Vol. 5 Num 553 Fri. December 16, 2005  
Front Page

V-Day back with call for war on militancy

The nation today celebrates the 34th anniversary of the glorious victory in the Liberation War with a fresh call for re-igniting the spirit of 1971 to combat the rise of Islamist militancy in the country.

This year the Victory Day will be celebrated from a different perspective due to the rise in religious militancy and continuing bomb terrorism. With the public fear mounting high, different social and cultural organisations have been forced to curtail their celebration programmes due to lack of security.

However, despite the panicky situation across the country, people from all walks of life are to pay homage to the Liberation War martyrs and take a fresh vow to resist evil forces unitedly.

On this day in 1971, the nation achieved the final victory against the Pakistani occupation forces under the leadership of Father of the Nation Bangabandhu Sheikh Mujibur Rahman through a long movement for autonomy, nine-month long struggle for independence and, above all, an armed war for liberation.

President Prof Dr Iajuddin Ahmed, Prime Minister Khaleda Zia and Leader of the Opposition Sheikh Hasina have greeted the countrymen on the auspicious occasion.

President Iajuddin Ahmed was to lead the nation in paying the homage at the National Mausoleum at Savar in the early hours, followed by the prime minister and her cabinet colleagues.

The national flag is hoisted atop all government and semi-government offices as well as public and private buildings. The capital and other cities have already worn festive looks with national flags and festoons.

Special prayers will be offered at mosques, temples, churches and other worship places, seeking divine blessings for peace and progress of the country. Television channels and Bangladesh Betar are airing special programmes while newspapers have brought out supplements on the day.

Meanwhile, the government has taken strict security measures to avert any terror incident on the day. All the venues including the National Mausoleum at Savar, Bangabandhu Stadium and Bangabhaban have been put under tight security.

Police, Rapid Action Battalion and other law enforcement agencies have been directed to keep round-the-clock vigilance at the programmes of the national day, home ministry sources said.

Leaders of the organisations that have curtailed their victory day celebration programmes said they have cut their programmes considering the mounting public insecurity with the government failing to ensure safety of people's lives in the face of militant attacks.

Every year, varieties of programmes including discussion, film show and exhibition of documentaries on the Liberation War, musical soiree, drama, dance and recitation at the Central Shaheed Minar in the capital and elsewhere in the country generally begin the celebration from the first day of December. These programmes highlight the spirit of the war and recall the supreme sacrifice of the martyrs for the liberation of the motherland.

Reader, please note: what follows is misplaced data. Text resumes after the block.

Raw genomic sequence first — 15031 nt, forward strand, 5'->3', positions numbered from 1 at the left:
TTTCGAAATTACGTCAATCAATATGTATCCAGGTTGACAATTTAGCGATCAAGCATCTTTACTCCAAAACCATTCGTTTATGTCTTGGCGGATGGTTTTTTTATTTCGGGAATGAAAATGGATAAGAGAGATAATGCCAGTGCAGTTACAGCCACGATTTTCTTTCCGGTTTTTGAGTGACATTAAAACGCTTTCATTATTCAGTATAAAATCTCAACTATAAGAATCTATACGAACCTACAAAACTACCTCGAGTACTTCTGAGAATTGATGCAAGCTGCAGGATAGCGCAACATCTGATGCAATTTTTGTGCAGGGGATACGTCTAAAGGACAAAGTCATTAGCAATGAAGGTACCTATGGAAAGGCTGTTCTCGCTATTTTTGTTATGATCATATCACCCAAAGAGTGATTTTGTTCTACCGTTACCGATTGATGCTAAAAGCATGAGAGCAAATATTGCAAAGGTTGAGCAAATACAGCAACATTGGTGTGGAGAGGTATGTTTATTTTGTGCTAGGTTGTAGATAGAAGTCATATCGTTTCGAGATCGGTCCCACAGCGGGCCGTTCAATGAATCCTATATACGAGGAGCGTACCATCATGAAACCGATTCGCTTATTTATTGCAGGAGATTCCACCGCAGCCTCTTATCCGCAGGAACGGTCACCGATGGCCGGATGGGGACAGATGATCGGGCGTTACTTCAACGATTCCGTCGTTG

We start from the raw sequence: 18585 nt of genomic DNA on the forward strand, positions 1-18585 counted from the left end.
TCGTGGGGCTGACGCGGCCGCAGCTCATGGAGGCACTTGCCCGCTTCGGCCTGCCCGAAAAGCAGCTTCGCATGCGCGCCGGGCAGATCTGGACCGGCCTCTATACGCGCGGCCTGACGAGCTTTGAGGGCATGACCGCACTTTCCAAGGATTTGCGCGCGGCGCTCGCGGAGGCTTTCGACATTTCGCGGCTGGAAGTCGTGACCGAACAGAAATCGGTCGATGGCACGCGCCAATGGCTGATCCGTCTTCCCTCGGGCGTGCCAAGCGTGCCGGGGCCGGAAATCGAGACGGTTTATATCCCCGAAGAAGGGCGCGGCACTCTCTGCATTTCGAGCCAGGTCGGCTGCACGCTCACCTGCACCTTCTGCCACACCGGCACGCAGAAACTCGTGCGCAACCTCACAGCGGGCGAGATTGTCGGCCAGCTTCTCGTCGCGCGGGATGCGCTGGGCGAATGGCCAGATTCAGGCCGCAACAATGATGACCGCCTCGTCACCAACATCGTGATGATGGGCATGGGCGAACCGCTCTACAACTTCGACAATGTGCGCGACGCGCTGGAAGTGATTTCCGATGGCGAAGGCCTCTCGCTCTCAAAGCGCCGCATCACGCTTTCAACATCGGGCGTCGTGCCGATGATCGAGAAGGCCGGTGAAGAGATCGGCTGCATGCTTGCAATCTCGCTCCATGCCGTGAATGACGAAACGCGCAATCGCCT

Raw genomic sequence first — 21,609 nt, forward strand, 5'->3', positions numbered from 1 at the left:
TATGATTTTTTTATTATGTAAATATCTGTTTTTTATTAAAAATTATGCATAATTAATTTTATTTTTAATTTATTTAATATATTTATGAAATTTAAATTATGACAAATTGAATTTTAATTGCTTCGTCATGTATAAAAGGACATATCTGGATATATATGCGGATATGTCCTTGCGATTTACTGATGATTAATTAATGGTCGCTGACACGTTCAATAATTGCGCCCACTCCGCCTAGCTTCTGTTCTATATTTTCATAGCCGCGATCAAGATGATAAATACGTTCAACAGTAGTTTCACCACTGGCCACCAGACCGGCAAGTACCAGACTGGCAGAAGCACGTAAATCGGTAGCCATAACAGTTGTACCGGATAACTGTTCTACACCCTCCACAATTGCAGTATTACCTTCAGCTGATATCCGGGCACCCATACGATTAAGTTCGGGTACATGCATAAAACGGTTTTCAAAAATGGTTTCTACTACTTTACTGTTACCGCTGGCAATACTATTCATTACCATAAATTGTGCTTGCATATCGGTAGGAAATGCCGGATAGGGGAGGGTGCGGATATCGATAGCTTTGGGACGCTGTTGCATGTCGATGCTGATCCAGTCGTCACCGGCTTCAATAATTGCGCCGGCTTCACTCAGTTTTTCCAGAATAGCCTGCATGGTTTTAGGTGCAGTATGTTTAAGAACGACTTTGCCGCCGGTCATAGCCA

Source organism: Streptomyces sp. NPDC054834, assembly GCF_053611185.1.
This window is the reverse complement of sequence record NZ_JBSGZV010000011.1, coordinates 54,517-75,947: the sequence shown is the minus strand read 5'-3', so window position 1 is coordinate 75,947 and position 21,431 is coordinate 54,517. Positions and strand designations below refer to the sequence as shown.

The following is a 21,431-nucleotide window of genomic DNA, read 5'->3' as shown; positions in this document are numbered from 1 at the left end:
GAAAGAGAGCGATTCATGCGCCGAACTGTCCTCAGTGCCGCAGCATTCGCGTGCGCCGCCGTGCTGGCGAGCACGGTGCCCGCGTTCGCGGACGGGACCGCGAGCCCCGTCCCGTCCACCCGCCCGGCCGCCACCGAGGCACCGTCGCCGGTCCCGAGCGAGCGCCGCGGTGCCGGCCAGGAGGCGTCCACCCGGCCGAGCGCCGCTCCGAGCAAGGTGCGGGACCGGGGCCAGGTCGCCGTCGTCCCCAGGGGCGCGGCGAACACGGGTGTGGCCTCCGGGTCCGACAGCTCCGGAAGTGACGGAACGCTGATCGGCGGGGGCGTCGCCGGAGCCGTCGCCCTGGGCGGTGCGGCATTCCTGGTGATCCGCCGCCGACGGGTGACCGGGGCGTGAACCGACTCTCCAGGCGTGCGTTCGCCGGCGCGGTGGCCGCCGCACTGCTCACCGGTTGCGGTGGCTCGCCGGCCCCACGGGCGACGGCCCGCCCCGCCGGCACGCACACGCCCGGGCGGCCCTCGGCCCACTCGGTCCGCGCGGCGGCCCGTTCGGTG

This year, however, such programmes are not being held as yet.

Sammilita Sangskritik Jote (SSJ), a leading cultural body, has taken up a three-day programme this year instead of its regular 15-day arrangement due to the rising militancy in the country.

Bangabandhu Sangskritik Jote, Projanma Ekattur, Amra Muktijoddhar Santan, Bulbul Lalitakala Academy and Progotishil Chhatra Jote also curtailed their programmes.

The hard-earned independence was for the emancipation of the Bangalees as it was based on their own cultural heritage which is basically secular in nature.

It is a matter of soul searching why Bangladesh has moved away from its base of building a secular state and failed to bring economic freedom of its people.

One reason may be the killing of the war heroes. Killings of Bangabandhu Sheikh Mujibur Rahman, the four national leaders who supervised the Liberation War in 1971 and the four sector commanders have been great loss for the country. These great fighters had been killed in the first decade of the country's independence which obviously created opportunity for those who did not want Bangladesh to emerge.

The erosion began following the assassination of Bangabandhu with the change in the 1972 constitution when military rulers scrapped the secular nature of the state and later declared Islam as state religion. Such moves facilitated establishment of the fundamentalists, like Jamaat-e-Islami, politically and socially, and finally won for them share of the state power.

On the rising militancy, many pro-liberation forces and freedom fighters are now pointing finger to Jamaat for patronising the militants. The extremist forces have targeted pro-liberation forces for their attacks, from political rallies to cultural programmes to celebration of Bangla New Year. The same forces that had killed hundreds of thousands of people during the Liberation War in the name of saving Islam, are now allegedly carrying out similar massacre in the name to establishing the rule of Islam.

But, hopes never die. In 1971, it was a unique time when Bangalees were united in one dream, irrespective of their political or other affiliations. The nation defeated the heavily equipped Pakistani military forces. They are now determined to be united once again to eliminate the religious militants who have become a threat to the country.

Jubilant crowd hails a band of the victorious Mukti Bahini entering Dhaka on a pick up truck on the Victory Day in 1971. PHOTO: File Photo